For example, as noted in the situation aspect section of the questionnaire, the coverage of situation aspect needs to be expanded. At present, the coverage of situation aspect in the Matrix customization system is limited only to the aspect expressed by inherent lexical qualities or overt morphological marking. More work is required in order to implement the compositionally derived situation aspect in the Matrix Customization system, which is not covered yet. Another possible enhancement of the situation aspect section is to provide a user with the pre-defined hierarchy of situation aspect features (such as dynamic, durative, and telic). These and other enhancements to the Tense, Aspect, and Mood section will help provide more flexibility and more coverage across languages.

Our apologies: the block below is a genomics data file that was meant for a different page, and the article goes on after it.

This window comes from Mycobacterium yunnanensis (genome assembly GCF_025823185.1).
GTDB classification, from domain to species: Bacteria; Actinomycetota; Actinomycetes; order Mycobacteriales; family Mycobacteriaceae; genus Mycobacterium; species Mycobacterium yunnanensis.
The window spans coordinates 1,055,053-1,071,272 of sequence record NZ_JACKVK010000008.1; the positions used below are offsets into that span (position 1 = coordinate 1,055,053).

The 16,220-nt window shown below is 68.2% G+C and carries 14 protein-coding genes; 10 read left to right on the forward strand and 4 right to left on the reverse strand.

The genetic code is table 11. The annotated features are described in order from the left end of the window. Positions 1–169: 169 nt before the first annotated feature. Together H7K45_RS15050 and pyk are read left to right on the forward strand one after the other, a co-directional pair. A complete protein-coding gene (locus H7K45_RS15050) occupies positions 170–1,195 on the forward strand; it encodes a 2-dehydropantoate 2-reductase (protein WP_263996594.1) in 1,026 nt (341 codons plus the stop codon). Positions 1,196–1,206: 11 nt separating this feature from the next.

For a more detailed discussion about future work on expanding the coverage of the Matrix Customization system please refer to Section 5.7 in Poulson 2011.

References

Comrie, B. (1985). Tense. Cambridge [Cambridgeshire]; New York: Cambridge University Press.

Poulson, L. (2011). Meta-modeling of Tense and Aspect in a Cross-linguistic Grammar Engineering Platform. UW Working Papers in Linguistics, 28.

Smith, C. S. (1991). The parameter of aspect. Dordrecht; Boston: Kluwer Academic Publishers, 1st ed.

Smith, C. S. (1997). The parameter of aspect. Dordrecht; Boston: Kluwer, 2nd ed.

Vendler, Z. (1957). Verbs and times. The Philosophical Review, 66(2), 143-160. (Reprinted in a revised version in Vendler, 1967).

MatrixDoc/TenseAspectMood (last edited 2013-02-22 22:42:53 by VaryaGracheva)